Potential for a well-used trade mark to be removed for ‘non-use’

Nicholas Pullen

HWL Ebsworth Partner Nicholas Pullen and Special Counsel Gina Tresidder discuss whether a well-used trade mark can be removed for “non-use”. Gina will present on the topic, Commercialising IP: The Key Elements Every Lawyer Should Know, at the 10 Points in One Day in Geelong Conference on Friday, 1 March. 

Gina Tressider

The registered owner of a trade mark is not always the company actually using the trade mark. Depending on your asset protection and commercialisation strategies, the trade mark could be:

    • Registered to a holding company and used by a trading company;
    • Used by a licensee or franchisee of the registered owner; or
    • A recent acquisition not yet recorded as yours on the Trade Marks Register.

In these circumstances, even well-used registrations could be vulnerable to removal for ‘non-use’ if the registered owner is not effectively controlling use of the trade mark. This has been highlighted by several recent cases, including Calico Global Pty Ltd v Calico LLC[1](the Calico case), where the registered owner of the trade mark assigned the trade mark to a second company, who licensed it on to a third company.

The Calico case is discussed in more detail below, and we set out a checklist to ensure your well-used trade mark registrations are protected.

The Calico Case

In the Calico case, Calico Global Pty Ltd (Calico Global) unsuccessfully appealed the Registrar’s decision to remove one of the classes of services from its ‘calico’ trade mark registration. The court was not satisfied that Calico Global had used the trade mark in relation to the targeted services, being a variety of medical and health services in Class 44.

However, even if Calico Global had been using the trade mark in regard to medical and health services, this may not have saved the registration. This is because Calico Global had not ensured its use was under the ‘control’ of the registered owner.

The trade mark was originally registered from 7 June 2004 in the name of Kevin Owens. On 19 July 2011, the registration was transferred by way of an assignment deed to Calico Pty Ltd (Calico), a company of which Kevin Owens was the sole director. On the same day, Calico granted Calico Global an exclusive licence to use the trade mark.

The assignment of the registration to Calico was not recorded on the Register until 27 May 2014, after the non-use removal application was filed by US company, Calico LLC. Accordingly, to defeat the removal action, Global needed to show use of the trade mark by registered owner Kevin Owen in the pre-assignment period or by unregistered owner Calico in the post-assignment period. However, the only party using the mark for the purposes of defending the registration appeared to be Calico Global.

The Trade Marks Act 1995 (Cth) does provide for unrecorded trade mark assignments. Subsections 100(2) and 100(3) state that where a trade mark has been assigned but the assignment has not been recorded, use by the assignee will be sufficient to prevent the registration being removed for non-use, provided that:

    • The use was in good faith and in accordance with the terms of the assignment; and
    • The Registrar or the court believe it is reasonable, having regard to all the circumstances of the case, to treat the use of the trade mark by the assignee as having been a use of the trade mark by the registered owner.

However in this case, the assignee, Calico, had not used the trade mark, and was actually precluded from using the trade mark by the exclusive licence it granted to Calico Group.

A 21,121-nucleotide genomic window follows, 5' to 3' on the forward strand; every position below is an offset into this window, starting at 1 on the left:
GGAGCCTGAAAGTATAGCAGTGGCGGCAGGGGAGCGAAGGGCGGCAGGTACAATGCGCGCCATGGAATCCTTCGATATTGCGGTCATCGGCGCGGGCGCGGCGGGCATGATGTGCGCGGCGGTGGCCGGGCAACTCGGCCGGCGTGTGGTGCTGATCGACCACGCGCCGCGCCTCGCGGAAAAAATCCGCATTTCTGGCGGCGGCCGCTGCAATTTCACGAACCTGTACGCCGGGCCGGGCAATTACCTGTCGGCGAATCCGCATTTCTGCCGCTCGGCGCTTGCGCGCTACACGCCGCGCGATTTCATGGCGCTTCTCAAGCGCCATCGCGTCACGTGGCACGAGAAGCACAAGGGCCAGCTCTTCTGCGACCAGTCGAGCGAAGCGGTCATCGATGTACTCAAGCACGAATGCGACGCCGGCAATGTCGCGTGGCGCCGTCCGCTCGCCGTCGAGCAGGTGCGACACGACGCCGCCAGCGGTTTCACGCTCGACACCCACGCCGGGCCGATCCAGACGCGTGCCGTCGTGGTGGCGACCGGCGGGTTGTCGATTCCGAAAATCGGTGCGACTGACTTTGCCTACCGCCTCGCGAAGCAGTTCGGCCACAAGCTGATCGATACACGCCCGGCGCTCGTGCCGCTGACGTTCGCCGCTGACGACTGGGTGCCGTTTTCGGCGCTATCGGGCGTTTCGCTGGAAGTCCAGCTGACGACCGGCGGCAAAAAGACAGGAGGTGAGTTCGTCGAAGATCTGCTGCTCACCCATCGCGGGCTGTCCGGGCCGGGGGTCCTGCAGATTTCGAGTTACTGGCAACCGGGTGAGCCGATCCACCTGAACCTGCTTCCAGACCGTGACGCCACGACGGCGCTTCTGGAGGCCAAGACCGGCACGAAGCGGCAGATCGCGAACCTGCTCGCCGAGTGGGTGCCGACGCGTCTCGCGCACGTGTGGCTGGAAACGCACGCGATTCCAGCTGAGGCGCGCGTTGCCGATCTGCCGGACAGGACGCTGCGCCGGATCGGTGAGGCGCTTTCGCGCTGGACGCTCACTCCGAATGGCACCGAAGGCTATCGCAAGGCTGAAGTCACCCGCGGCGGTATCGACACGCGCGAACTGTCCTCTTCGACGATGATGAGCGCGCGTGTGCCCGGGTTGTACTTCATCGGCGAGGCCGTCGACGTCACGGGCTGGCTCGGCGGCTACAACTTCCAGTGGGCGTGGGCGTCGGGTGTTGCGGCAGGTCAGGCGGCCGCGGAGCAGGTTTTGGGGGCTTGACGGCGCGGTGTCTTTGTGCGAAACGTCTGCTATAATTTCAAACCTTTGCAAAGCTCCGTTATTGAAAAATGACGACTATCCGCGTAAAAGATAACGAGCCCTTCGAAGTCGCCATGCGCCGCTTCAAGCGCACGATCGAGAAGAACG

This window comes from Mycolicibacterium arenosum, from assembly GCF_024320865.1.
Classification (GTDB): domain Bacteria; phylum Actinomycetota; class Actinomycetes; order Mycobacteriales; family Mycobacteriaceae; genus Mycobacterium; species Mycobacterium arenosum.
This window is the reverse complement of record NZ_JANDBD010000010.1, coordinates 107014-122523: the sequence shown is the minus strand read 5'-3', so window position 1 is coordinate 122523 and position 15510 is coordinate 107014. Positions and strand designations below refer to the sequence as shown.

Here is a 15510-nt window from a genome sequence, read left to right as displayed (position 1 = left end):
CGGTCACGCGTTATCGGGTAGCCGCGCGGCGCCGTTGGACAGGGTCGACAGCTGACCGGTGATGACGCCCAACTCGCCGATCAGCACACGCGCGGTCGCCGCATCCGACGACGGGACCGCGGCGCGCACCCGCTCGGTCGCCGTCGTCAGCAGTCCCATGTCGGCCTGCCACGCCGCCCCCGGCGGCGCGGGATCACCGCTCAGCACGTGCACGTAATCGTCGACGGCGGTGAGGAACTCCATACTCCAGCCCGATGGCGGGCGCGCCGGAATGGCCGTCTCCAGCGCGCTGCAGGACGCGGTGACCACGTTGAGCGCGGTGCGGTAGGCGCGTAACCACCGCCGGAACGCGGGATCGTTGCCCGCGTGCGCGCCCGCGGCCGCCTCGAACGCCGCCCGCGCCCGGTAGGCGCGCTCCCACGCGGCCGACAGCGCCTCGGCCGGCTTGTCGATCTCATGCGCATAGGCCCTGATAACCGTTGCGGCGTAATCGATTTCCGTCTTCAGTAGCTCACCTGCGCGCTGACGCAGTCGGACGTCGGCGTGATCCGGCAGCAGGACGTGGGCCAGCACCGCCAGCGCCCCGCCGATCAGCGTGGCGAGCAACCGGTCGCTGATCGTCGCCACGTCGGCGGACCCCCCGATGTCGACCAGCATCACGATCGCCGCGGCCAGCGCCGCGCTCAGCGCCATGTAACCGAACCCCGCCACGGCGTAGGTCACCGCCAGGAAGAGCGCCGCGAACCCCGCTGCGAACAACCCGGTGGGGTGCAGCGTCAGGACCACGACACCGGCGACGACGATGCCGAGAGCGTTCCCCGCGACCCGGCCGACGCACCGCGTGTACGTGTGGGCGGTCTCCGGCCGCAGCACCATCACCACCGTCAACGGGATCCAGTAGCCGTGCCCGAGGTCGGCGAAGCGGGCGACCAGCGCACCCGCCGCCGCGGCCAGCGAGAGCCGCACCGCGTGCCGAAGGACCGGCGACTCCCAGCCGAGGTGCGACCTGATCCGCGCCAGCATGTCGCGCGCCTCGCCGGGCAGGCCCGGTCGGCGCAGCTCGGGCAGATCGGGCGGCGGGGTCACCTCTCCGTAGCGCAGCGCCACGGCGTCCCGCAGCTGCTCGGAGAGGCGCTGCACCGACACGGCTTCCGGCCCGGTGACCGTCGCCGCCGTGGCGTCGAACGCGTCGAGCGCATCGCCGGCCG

The Act also provides for an ‘authorised use’ of a trade mark to be treated as a use by the owner of the trade mark[2], the owner in this case being Calico. However, use of a trade mark is only an authorised use to the extent that it is under the ‘control’ of the owner of the trade mark.[3] Two non-exhaustive examples of ‘control’ are given by the Act, namely, if the owner of the trade mark exercises:

1. Quality control over goods or services in relation to which the trade mark is used;[4] or

2. Financial control over the user’s relevant trading activities.[5]

With regard to quality control, Calico Global’s use of the trade mark was subject to the licence agreement with Calico. However, Justice Rares affirmed the comments of Besanko J in Lodestar Anstalt v Campari America LLC,[6] that ‘the mere fact that the registered owner granted a licence, or revocable authority, to use the trade mark would not be sufficient, of itself, to establish control over the grantee’s use of the trade mark within the meaning of s8’.[7]

In this case, the licence granted to Calico Global required it to:

clearly indicate in all its correspondence and dealings that it was acting as Calico Pty Ltd’s licensee (cl 4(a)(iii)); and observe any directions or instructions that Calico Pty Ltd might give it (cl 4(a)(v)).[8]

However, there was no evidence that Calico had ever given any directions or instructions to Calico Global regarding the use of the trade mark, or that Calico Global had ever complied with its obligation to indicate it was acting as a licensee of Calico.

Justice Rares concluded that:

on the evidence, neither Kevin Owens, nor Calico Pty Ltd, exercised any actual or other control over Global’s use of the 184 mark at any time during the first or second periods.[9]

With regard to financial control, even though Kevin Owens was the Managing Director of both Calico and Calico Global, and Calico owned 64.8% of the issued shares in Calico Global, the court held that neither Kevin Owen nor Calico had financial control over Calico Global’s trading activities.

Notwithstanding that use had not been established, the court did have discretion to maintain the trade mark on the Register if it deemed it to be reasonable in all the circumstances.[10] However, the court determined it was not appropriate to exercise the discretion in this case, given that the use relied on by the Calico Group was not made in good faith but rather to increase the likelihood of confusion in the market and pressure the respondent to come to a deal.


The take-home message from this case is that your trade mark registrations are not safe just because they are being used by a company with permission from, or a relationship with, the registered owner. You should ask yourself the following questions:

Have all trade mark assignments and acquisitions been recorded?